850 metres = 8 x 12 = 96 = 9.6 minutes
    Round off to the nearest half minute = 9½ minutes
    Add ½ minute for the extra 50 metres = 10 minutes
  2. Height gain 130 metres
    (13 contours, including the one which encloses the 1083 spot height)
    1 minute for every 10 metres (or for every contour if using this map) = 13 minutes
  3. Total time from A to B = 10 + 13 = 23 minutes

None of this is of any use if you don't have a watch. It is useful to have a stopwatch facility so you don't have to remember the time at the start of each leg. Most high street jewellers sell inexpensive digital watches which have a stopwatch facility (about £13).

Pacing

Pacing is often more accurate than timing but it does require concentration. An average stride takes about 60 double paces per hundred metres (a double pace is also known as a Roman Pace - hence the word "mile" which originated from a thousand Roman paces). You can find out your own individual pacing figure by measuring out 100 metres and then seeing how many double paces you take to cover the distance or you can do it on the hill between known points on relatively flat terrain. Going up or down hill or walking on rough ground or in deep snow can alter the number of paces you take. You can estimate how many extra paces you need to take to complete 100 metres at the end of every 60 double paces. It is best to measure the distance in hundreds of metres rather than by working out the total number of paces needed for a particular navigational leg i.e. if the target is 450 metres away and your personal pacing figure is 62, then count 62 paces for four times (which gives you 400 metres) and then add the final 31 paces. It is useful to have a way of remembering how many hundreds of metres you have paced - it's easy to forget especially if someone asks you a question halfway through the leg. Silva make a counter which fits on the side of your compass or you can use cord grips as counters on the compass lanyard.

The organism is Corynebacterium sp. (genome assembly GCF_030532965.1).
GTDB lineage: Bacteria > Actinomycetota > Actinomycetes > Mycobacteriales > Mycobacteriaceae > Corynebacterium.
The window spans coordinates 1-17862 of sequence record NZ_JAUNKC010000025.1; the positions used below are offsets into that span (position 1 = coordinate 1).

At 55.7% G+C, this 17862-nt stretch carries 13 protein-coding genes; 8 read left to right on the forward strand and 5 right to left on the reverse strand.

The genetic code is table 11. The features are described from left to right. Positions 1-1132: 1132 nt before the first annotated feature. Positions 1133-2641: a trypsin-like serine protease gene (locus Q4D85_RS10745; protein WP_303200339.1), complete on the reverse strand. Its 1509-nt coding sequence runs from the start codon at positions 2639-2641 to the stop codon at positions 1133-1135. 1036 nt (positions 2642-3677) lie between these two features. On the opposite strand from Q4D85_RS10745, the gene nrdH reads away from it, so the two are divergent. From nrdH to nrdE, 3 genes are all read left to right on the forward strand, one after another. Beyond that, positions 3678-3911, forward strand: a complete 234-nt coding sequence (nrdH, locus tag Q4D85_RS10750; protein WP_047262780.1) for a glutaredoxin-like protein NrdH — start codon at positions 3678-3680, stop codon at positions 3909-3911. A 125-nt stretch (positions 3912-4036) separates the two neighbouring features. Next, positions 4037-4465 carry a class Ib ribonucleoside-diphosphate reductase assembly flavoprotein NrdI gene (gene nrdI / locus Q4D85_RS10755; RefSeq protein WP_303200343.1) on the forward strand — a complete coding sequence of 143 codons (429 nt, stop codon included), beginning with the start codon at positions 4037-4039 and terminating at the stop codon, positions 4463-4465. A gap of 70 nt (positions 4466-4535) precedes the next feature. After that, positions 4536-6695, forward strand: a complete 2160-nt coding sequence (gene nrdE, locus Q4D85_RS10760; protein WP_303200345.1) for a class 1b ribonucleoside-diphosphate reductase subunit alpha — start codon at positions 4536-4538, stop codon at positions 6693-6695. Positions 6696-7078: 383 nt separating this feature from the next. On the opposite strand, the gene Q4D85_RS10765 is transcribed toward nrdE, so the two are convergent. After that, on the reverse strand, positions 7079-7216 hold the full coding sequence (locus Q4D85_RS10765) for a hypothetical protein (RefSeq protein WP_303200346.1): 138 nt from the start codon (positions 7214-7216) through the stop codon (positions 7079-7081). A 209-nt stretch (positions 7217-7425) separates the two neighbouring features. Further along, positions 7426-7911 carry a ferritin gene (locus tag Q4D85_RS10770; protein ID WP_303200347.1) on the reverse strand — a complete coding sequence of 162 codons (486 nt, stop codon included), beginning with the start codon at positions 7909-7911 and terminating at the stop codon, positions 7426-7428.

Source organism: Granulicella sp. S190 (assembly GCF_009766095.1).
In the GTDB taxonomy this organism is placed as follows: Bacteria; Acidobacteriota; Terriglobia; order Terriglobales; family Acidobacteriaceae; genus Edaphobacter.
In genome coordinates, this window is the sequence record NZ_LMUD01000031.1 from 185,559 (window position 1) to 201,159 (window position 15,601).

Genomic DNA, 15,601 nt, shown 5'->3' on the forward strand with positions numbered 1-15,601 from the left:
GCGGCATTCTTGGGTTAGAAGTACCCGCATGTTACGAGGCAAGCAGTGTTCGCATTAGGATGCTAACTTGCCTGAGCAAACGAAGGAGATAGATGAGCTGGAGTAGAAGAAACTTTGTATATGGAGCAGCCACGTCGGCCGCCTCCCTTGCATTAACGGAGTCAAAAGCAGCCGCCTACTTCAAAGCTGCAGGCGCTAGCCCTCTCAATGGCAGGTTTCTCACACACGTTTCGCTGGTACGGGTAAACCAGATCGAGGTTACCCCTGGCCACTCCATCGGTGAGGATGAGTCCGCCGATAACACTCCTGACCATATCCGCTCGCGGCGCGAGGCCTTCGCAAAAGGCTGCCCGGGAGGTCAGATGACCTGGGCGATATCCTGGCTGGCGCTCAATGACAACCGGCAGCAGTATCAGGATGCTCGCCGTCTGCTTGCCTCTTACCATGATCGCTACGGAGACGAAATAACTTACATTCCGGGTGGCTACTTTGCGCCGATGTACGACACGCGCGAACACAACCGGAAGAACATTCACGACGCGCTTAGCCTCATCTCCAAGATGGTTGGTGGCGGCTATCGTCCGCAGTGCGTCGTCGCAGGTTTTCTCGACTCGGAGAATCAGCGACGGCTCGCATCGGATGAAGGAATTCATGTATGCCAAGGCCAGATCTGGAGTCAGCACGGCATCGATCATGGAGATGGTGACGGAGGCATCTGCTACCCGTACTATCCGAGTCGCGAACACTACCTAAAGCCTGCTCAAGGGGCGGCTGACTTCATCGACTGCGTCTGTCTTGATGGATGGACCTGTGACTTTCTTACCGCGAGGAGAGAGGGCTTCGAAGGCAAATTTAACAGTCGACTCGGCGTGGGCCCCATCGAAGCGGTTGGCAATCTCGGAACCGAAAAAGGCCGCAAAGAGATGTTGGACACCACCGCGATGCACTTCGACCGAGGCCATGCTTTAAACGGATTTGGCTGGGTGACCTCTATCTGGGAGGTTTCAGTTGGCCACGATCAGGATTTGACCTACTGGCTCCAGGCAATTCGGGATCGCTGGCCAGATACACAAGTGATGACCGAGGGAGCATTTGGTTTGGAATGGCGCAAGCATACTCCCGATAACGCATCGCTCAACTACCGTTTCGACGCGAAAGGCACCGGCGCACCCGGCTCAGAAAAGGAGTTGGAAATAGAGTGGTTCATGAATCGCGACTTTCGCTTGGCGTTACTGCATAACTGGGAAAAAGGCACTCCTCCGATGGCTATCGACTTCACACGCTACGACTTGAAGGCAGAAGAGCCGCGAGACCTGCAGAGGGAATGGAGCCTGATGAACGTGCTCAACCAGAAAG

Don't always expect your timing and pacing calculations to take you right to the spot you are heading for - look at the ground around you and compare it with the contours on the map. Can you find anything that doesn't fit in? If so, be tenacious about finding out why it doesn't fit. Look for other features which do make sense.

Safety and skills information is provided courtesy of the Mountaineering Council of Scotland